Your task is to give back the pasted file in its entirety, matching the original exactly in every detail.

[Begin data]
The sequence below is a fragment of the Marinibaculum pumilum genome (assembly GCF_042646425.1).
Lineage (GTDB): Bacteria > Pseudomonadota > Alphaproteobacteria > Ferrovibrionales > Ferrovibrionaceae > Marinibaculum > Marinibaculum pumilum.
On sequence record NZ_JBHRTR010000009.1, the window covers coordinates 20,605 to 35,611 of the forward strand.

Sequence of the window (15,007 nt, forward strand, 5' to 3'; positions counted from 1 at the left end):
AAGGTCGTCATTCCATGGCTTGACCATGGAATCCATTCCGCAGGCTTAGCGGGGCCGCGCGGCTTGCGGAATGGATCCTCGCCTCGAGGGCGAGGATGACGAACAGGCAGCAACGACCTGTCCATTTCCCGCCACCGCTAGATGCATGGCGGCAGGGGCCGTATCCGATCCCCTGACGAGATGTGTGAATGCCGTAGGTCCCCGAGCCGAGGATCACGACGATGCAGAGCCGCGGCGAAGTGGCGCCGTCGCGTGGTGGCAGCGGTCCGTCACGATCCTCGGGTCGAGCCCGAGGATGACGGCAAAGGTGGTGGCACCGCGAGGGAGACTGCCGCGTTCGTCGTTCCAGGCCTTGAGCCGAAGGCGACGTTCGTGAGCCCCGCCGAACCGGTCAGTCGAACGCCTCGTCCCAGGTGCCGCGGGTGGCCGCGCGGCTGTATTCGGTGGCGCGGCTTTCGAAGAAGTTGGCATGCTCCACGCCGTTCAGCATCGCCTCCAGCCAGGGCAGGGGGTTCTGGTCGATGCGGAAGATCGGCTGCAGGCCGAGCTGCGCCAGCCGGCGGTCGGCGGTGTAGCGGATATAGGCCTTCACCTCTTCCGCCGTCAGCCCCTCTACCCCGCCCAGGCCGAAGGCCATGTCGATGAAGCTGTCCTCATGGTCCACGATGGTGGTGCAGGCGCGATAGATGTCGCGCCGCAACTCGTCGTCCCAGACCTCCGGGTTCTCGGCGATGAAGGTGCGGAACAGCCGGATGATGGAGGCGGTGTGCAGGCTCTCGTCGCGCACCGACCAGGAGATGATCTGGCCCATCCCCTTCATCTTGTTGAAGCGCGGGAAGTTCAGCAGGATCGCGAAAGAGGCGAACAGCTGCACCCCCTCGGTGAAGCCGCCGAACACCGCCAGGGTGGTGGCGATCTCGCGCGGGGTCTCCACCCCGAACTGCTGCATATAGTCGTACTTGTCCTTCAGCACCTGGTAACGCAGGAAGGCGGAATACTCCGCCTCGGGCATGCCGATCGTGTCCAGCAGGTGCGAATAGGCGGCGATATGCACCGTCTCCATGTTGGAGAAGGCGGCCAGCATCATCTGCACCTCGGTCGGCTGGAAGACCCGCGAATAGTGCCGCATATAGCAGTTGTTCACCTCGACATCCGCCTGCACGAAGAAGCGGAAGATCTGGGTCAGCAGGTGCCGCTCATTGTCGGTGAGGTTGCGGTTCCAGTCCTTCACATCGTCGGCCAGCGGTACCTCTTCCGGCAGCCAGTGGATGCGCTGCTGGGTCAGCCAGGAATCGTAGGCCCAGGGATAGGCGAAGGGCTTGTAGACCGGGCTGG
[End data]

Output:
The sequence below is a fragment of the Marinibaculum pumilum genome (assembly GCF_042646425.1).
Lineage (GTDB): Bacteria > Pseudomonadota > Alphaproteobacteria > Ferrovibrionales > Ferrovibrionaceae > Marinibaculum > Marinibaculum pumilum.
On sequence record NZ_JBHRTR010000009.1, the window covers coordinates 20,605 to 35,611 of the forward strand.

Sequence of the window (15,007 nt, forward strand, 5' to 3'; positions counted from 1 at the left end):
AAGGTCGTCATTCCATGGCTTGACCATGGAATCCATTCCGCAGGCTTAGCGGGGCCGCGCGGCTTGCGGAATGGATCCTCGCCTCGAGGGCGAGGATGACGAACAGGCAGCAACGACCTGTCCATTTCCCGCCACCGCTAGATGCATGGCGGCAGGGGCCGTATCCGATCCCCTGACGAGATGTGTGAATGCCGTAGGTCCCCGAGCCGAGGATCACGACGATGCAGAGCCGCGGCGAAGTGGCGCCGTCGCGTGGTGGCAGCGGTCCGTCACGATCCTCGGGTCGAGCCCGAGGATGACGGCAAAGGTGGTGGCACCGCGAGGGAGACTGCCGCGTTCGTCGTTCCAGGCCTTGAGCCGAAGGCGACGTTCGTGAGCCCCGCCGAACCGGTCAGTCGAACGCCTCGTCCCAGGTGCCGCGGGTGGCCGCGCGGCTGTATTCGGTGGCGCGGCTTTCGAAGAAGTTGGCATGCTCCACGCCGTTCAGCATCGCCTCCAGCCAGGGCAGGGGGTTCTGGTCGATGCGGAAGATCGGCTGCAGGCCGAGCTGCGCCAGCCGGCGGTCGGCGGTGTAGCGGATATAGGCCTTCACCTCTTCCGCCGTCAGCCCCTCTACCCCGCCCAGGCCGAAGGCCATGTCGATGAAGCTGTCCTCATGGTCCACGATGGTGGTGCAGGCGCGATAGATGTCGCGCCGCAACTCGTCGTCCCAGACCTCCGGGTTCTCGGCGATGAAGGTGCGGAACAGCCGGATGATGGAGGCGGTGTGCAGGCTCTCGTCGCGCACCGACCAGGAGATGATCTGGCCCATCCCCTTCATCTTGTTGAAGCGCGGGAAGTTCAGCAGGATCGCGAAAGAGGCGAACAGCTGCACCCCCTCGGTGAAGCCGCCGAACACCGCCAGGGTGGTGGCGATCTCGCGCGGGGTCTCCACCCCGAACTGCTGCATATAGTCGTACTTGTCCTTCAGCACCTGGTAACGCAGGAAGGCGGAATACTCCGCCTCGGGCATGCCGATCGTGTCCAGCAGGTGCGAATAGGCGGCGATATGCACCGTCTCCATGTTGGAGAAGGCGGCCAGCATCATCTGCACCTCGGTCGGCTGGAAGACCCGCGAATAGTGCCGCATATAGCAGTTGTTCACCTCGACATCCGCCTGCACGAAGAAGCGGAAGATCTGGGTCAGCAGGTGCCGCTCATTGTCGGTGAGGTTGCGGTTCCAGTCCTTCACATCGTCGGCCAGCGGTACCTCTTCCGGCAGCCAGTGGATGCGCTGCTGGGTCAGCCAGGAATCGTAGGCCCAGGGATAGGCGAAGGGCTTGTAGACCGGGCTGG